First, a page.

What do you think about a mother or father’s instinct? Do you really believe it exists? Do you think parenting is learned or were you pre-programmed and knew exactly what to do with your kids? Please leave a comment below detailing your thoughts.
12 thoughts on “Parenting instinct; does such a thing exist?”
Fairly sure this will divide opinion my view is I believe in parenting instinct just my view but I would agree a lot is learned as you go along and common sense is a factor but as I said I think instinct plays a part fab post mate.
Thank you Nigel, I kind of thought it might divide opinion but that’s just what I do!!! You are speaking as a man with considerably more parenting experience than I have. Maybe there is a role for instinct, although I like the comment made by Ian that being a calm, unflappable, well organised parent may give the impression you have everything under control. I know my mother remarked that my wife wasn’t particularly stressed when she became a mother and that our daughter would benefit from this. I think she was right. As ever, thanks for commenting Nigel.
Very interesting read John. I’ll be honest, I’m not sure which way I lean on this one. I think maybe instinct could be confused with bond. I certainly believe I have a unique bond with my son, does that mean I instinctively know what to do and what he needs, or does it simply mean I have a perfect mix of love and attention to detail thus giving myself the best chance to guess correctly the majority of the time what’s best for the apple of my eye…..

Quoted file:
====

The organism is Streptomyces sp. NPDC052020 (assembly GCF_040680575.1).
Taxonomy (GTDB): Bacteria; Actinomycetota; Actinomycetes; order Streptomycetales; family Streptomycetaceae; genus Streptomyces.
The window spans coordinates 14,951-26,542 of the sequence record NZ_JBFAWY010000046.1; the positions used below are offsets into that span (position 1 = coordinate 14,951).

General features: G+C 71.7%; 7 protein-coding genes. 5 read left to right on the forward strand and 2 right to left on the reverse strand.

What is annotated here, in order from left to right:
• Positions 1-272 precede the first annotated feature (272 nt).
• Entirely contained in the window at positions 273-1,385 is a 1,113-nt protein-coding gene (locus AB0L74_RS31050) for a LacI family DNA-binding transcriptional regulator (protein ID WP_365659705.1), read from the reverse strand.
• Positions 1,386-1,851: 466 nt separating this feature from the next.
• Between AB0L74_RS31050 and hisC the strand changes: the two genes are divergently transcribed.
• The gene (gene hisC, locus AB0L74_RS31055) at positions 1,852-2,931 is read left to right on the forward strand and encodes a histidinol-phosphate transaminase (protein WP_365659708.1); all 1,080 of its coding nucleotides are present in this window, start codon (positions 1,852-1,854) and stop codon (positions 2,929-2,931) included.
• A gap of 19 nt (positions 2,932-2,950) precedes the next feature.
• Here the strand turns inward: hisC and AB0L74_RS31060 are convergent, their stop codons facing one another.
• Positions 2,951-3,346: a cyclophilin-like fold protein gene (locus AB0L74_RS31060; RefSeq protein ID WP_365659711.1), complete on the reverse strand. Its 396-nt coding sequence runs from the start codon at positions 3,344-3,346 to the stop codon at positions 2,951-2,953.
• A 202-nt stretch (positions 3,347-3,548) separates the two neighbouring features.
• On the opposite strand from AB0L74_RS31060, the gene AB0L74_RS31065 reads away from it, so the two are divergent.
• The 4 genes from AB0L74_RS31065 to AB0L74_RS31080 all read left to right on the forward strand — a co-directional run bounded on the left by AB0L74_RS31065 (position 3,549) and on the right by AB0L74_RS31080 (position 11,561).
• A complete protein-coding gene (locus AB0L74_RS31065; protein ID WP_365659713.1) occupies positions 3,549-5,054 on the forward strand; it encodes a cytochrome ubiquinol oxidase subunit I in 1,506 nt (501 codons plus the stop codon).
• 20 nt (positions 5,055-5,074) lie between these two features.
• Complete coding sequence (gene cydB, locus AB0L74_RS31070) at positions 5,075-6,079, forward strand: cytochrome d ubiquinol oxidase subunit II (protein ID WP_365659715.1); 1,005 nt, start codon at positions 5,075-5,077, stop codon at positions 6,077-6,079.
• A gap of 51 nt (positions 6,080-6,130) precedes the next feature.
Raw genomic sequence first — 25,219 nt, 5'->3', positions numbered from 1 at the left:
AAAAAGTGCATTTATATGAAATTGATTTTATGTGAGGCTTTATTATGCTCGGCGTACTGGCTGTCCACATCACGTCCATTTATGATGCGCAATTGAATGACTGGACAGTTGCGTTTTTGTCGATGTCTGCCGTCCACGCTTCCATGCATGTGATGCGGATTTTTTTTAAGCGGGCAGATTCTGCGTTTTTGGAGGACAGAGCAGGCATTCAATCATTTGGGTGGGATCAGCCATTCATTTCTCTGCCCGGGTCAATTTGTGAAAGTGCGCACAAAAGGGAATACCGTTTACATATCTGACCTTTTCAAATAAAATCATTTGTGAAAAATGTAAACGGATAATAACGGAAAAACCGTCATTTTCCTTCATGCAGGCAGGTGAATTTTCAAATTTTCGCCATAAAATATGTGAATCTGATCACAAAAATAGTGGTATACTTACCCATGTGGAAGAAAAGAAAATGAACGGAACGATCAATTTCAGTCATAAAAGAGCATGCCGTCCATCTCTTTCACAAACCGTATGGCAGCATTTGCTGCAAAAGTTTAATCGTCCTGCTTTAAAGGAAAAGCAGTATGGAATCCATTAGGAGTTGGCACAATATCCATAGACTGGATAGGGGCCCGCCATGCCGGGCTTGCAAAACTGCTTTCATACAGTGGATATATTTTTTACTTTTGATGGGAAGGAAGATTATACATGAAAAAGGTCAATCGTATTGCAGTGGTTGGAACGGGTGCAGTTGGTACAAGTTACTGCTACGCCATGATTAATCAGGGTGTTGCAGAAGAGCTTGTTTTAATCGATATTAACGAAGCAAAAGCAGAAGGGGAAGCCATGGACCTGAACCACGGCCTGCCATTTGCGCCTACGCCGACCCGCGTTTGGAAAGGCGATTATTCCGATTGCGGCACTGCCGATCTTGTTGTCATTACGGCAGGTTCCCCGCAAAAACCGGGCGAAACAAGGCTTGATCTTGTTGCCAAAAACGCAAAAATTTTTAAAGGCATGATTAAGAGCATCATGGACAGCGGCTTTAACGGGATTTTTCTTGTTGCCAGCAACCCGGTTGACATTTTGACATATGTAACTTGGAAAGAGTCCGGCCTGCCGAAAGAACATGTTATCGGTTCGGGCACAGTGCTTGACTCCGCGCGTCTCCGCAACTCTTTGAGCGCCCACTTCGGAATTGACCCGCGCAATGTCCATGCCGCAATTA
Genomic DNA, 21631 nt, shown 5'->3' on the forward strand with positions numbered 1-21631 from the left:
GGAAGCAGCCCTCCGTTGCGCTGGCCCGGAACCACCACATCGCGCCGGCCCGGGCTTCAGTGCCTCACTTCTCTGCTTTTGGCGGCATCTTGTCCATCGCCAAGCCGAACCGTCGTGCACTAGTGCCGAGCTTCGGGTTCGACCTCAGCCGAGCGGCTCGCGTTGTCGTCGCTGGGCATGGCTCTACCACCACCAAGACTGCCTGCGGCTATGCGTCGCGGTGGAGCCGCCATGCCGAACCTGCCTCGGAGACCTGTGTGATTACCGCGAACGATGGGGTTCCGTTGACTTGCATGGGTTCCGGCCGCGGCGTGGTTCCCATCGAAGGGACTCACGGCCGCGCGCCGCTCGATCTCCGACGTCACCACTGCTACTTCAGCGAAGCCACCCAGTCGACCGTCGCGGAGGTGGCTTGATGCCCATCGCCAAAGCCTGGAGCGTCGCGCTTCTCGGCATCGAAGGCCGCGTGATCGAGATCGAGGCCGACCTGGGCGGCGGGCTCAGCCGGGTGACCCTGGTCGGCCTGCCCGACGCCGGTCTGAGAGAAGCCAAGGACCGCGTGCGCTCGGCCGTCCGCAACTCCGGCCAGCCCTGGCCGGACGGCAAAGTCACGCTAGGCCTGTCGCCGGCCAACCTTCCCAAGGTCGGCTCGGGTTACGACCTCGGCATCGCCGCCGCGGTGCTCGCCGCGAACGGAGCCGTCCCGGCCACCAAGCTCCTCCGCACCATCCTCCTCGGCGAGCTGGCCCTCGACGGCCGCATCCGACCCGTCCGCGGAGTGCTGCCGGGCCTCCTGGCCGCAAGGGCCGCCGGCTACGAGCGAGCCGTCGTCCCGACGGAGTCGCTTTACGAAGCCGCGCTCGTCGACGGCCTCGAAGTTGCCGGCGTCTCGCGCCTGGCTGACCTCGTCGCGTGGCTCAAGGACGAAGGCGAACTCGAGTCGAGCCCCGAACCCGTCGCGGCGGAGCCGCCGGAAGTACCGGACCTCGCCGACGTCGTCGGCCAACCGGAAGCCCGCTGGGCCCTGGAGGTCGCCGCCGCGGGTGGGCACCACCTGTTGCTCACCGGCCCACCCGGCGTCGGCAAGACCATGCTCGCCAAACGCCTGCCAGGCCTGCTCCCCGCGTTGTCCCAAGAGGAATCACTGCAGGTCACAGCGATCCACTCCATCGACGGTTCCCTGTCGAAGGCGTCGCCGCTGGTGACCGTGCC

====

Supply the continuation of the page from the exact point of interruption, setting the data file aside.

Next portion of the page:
I like this observation a lot. I think it is easy to get bond and instinct confused. I know I have a great bond with my kids, but I wouldn’t claim I instinctively know what is correct for them. That requires thought and effort. It is interesting because I could give you lots of examples where child two has benefited from what I’ve learned from raising her older sister. Likewise, both kids have such different characters they can’t both be treated the same way. I had to learn this, it wasn’t instinct!
I think like anything people take to parenting in different ways. Some people find it’s more natural and more automatic, others it takes more work. It will also depend on the child.
Lots of mums talk about being broody and loving babies. I was never broody and am not a baby fan. I was a little worried as to how I’d cope (my mum was the same in not being the maternal type but she did a great job of bringing us up). Lots of my friends told us stories of them being petrified on the first day they took their baby home. But I didn’t feel that. I just knew what to do for the best. But I am quite pragmatic about life and logic so maybe I was translating those skills to caring for a newborn. Until he started potty training and then school, N was really easy, it’s only now he’s older and I’ve go more worry about how he’s doing and what I can or should be doing to help him where he’s struggling. I think as children grow older there’s a lot more to worry about and learned parenting comes in more.
Na ha, yes, the whole maternal / paternal thing. My wife wasn’t at all paternal, still isn’t in the stereotypical ‘chair of the PTA / everyone come to my house for coffee’ kind of way. Nonetheless she is great with the kids.